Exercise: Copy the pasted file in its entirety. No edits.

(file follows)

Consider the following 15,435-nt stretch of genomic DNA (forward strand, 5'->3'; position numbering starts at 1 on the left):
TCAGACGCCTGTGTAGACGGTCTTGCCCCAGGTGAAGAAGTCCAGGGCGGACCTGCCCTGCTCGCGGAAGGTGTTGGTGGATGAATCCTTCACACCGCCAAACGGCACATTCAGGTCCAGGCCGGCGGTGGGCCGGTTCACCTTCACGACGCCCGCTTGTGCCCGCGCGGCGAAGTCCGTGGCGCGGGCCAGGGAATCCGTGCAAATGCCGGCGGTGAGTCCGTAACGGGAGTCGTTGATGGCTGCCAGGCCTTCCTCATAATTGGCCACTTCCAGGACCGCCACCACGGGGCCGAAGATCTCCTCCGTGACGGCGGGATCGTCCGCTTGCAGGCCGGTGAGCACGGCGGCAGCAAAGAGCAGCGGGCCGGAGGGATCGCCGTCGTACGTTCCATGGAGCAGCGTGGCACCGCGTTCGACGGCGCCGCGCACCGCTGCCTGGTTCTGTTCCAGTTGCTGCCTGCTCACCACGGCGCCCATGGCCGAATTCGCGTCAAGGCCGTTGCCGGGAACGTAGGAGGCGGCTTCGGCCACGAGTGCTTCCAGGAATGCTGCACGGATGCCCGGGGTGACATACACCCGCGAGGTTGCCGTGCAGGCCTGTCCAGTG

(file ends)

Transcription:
Consider the following 15,435-nt stretch of genomic DNA (forward strand, 5'->3'; position numbering starts at 1 on the left):
TCAGACGCCTGTGTAGACGGTCTTGCCCCAGGTGAAGAAGTCCAGGGCGGACCTGCCCTGCTCGCGGAAGGTGTTGGTGGATGAATCCTTCACACCGCCAAACGGCACATTCAGGTCCAGGCCGGCGGTGGGCCGGTTCACCTTCACGACGCCCGCTTGTGCCCGCGCGGCGAAGTCCGTGGCGCGGGCCAGGGAATCCGTGCAAATGCCGGCGGTGAGTCCGTAACGGGAGTCGTTGATGGCTGCCAGGCCTTCCTCATAATTGGCCACTTCCAGGACCGCCACCACGGGGCCGAAGATCTCCTCCGTGACGGCGGGATCGTCCGCTTGCAGGCCGGTGAGCACGGCGGCAGCAAAGAGCAGCGGGCCGGAGGGATCGCCGTCGTACGTTCCATGGAGCAGCGTGGCACCGCGTTCGACGGCGCCGCGCACCGCTGCCTGGTTCTGTTCCAGTTGCTGCCTGCTCACCACGGCGCCCATGGCCGAATTCGCGTCAAGGCCGTTGCCGGGAACGTAGGAGGCGGCTTCGGCCACGAGTGCTTCCAGGAATGCTGCACGGATGCCCGGGGTGACATACACCCGCGAGGTTGCCGTGCAGGCCTGTCCAGTG